"There were 50, 60, 70 people all just sort of cordoned off into this small area at the south end of the overpass," Kasler said. "They just came and started detaining everyone, one by one. And I got caught up in that."
Sacramento Bee reporter Dale Kasler discussing his release after police detained him while covering the Stephon Clark protest, I have seen no other releases pic.twitter.com/WHuSADw2bG— Nick Miller (@NickMiller510) March 5, 2019
Dozens of people sat with their hands zip-tied behind their backs and seated on the sidewalk before being loaded onto vans. Chandler said they would be transported to an offsite location — later identified as Cal Expo, the site of the California State Fair — and processed, where they would be either cited or arrested.
Despite the large number of arrests compared to previous demonstrations, Chandler said there have been no changes in how the department responds to protests.
"Each protest moving forward we will evaluate the circumstances and make the best decisions at the time to make sure we keep our community safe and allow people to express themselves the opportunity to express themselves in a peaceful manner without causing any harm to people or causing any property damage," he said.
Sacramento Mayor Darrell Steinberg tweeted he was disappointed in how the protest ended, but had questions about what led to the arrests.
"No matter the reason an order to disperse was given, no member of the press should be detained for doing their job," Steinberg wrote.
The arrests also came as a surprise to many of the activists who left after the initial dispersal orders from police.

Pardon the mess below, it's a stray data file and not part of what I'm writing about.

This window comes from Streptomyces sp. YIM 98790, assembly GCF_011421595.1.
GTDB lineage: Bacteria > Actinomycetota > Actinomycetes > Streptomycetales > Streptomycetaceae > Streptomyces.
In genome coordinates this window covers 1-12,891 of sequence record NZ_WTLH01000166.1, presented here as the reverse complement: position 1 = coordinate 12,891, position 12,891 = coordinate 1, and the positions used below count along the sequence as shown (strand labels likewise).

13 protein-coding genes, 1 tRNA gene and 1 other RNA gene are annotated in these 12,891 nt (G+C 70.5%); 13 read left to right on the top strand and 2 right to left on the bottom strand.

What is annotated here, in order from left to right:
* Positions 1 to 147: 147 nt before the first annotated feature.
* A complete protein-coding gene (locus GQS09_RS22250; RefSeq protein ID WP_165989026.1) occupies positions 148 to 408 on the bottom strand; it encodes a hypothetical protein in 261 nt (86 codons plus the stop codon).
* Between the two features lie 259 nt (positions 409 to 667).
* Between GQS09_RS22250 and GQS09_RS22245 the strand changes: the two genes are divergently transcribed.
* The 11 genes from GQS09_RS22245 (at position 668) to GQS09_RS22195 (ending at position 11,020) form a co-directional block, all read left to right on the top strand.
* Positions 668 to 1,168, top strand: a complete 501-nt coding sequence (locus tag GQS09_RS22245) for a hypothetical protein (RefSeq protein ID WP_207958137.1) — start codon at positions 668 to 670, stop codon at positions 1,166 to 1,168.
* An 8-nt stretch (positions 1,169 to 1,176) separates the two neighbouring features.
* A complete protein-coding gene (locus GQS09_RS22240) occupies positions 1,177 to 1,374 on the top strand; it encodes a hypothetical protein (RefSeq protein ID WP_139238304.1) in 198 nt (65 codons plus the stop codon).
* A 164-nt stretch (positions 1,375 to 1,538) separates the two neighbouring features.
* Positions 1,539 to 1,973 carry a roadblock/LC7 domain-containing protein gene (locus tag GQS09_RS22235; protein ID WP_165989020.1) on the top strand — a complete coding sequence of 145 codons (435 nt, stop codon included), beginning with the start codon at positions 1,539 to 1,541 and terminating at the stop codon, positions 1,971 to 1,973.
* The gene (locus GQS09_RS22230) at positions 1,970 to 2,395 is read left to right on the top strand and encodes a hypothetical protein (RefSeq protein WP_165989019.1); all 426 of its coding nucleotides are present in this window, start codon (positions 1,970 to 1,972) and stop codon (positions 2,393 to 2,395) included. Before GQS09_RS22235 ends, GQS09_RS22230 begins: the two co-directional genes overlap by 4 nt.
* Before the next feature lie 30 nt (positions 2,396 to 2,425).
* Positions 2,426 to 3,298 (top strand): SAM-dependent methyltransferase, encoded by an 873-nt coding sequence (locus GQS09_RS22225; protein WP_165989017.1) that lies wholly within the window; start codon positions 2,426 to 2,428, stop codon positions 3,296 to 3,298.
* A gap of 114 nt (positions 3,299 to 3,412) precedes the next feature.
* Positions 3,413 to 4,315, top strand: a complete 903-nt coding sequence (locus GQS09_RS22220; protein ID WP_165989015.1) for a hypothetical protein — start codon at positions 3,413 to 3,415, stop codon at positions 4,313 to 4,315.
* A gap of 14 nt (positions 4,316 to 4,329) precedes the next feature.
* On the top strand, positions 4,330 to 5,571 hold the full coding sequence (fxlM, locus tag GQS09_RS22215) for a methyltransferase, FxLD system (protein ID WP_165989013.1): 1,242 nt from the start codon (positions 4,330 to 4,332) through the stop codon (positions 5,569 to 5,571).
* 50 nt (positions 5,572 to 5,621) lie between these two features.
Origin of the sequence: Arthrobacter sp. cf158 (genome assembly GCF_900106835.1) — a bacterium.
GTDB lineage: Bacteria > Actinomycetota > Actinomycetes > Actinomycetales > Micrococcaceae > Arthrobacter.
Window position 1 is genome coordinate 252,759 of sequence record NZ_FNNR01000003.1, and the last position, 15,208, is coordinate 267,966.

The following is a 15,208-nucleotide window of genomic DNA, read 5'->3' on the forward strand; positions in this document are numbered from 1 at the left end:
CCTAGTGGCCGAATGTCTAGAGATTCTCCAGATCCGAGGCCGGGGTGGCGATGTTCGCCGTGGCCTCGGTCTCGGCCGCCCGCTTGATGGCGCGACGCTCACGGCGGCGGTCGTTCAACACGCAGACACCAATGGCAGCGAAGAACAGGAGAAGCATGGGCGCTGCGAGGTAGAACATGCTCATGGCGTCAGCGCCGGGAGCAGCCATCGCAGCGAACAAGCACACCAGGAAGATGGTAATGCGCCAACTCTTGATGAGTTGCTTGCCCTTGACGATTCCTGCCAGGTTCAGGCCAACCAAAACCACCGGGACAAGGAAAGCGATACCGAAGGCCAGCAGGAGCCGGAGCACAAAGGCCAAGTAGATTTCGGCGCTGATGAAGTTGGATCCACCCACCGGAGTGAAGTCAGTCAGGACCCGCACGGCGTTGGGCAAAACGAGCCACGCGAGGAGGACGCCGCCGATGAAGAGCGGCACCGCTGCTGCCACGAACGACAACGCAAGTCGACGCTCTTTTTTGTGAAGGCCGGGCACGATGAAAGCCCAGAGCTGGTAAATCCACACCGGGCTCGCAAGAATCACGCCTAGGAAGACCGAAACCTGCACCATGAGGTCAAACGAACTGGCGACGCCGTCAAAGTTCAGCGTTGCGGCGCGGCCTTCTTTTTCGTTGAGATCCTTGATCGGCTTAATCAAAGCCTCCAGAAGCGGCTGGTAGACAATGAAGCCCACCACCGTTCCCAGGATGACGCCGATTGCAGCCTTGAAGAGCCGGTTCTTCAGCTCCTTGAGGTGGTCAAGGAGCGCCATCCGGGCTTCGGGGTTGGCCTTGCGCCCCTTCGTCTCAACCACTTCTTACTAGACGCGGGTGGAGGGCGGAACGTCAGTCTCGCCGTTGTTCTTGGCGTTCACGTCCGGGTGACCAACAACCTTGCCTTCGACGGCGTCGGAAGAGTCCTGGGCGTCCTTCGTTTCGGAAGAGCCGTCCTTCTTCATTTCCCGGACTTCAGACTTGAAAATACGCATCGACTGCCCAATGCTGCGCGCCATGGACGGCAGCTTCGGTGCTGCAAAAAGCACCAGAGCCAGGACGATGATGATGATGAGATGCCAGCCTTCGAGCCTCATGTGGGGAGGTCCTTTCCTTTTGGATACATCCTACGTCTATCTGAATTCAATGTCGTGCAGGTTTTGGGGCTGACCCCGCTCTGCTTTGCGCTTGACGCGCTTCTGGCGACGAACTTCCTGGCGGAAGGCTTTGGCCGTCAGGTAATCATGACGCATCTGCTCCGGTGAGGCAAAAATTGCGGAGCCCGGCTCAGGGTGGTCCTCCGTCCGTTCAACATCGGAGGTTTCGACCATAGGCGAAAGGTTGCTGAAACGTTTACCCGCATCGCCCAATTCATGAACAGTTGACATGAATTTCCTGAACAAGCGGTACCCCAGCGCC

"I’m pissed, I’m angry. I’m frustrated," said Berry Accius, an organizer with Voice of Youth. "I thought everything was cool, we were about to end the protest … we accomplished what we wanted to accomplish and to get a phone call 30 or 40 minutes later and hearing my comrades, some of my friends, [Pastor] Les Simmons, some of my young people that I was with protesting shutting down the mall have been arrested today, and all for what?"
The march comes two days after Sacramento County District Attorney Anne Marie Schubert announced she would not file criminal charges against the two police officers who killed Stephon Clark last March.
The officers, Terrence Mercadal and Jared Robinet, were responding to a 911 call of a man breaking car windows in the South Sacramento neighborhood of Meadowview. The two officers pursued Clark into a backyard — which they later learned was his grandmother’s home — where they shot him multiple times. The officers said they believed Clark had a gun, but police only discovered a cell phone next to his body.
After the police department released body-camera videos from the shooting, demonstrators spilled into the streets of downtown Sacramento, at one point bringing traffic on Interstate 5 to a stop and blocking thousands of fans from entering a Sacramento Kings game.
On Monday the Kings announced increased security around the Golden 1 arena before this evening's game, including closing the arena plaza and some Downtown Commons stores. The Downtown Sacramento Partnership also sent a notice to businesses warning of "possible traffic delays and protests."
Correction: A previous version of this story misspelled the names of Voice of Youth, Dale Kasler, Laura Dunkelberger and Anne Marie Schubert. It has been corrected.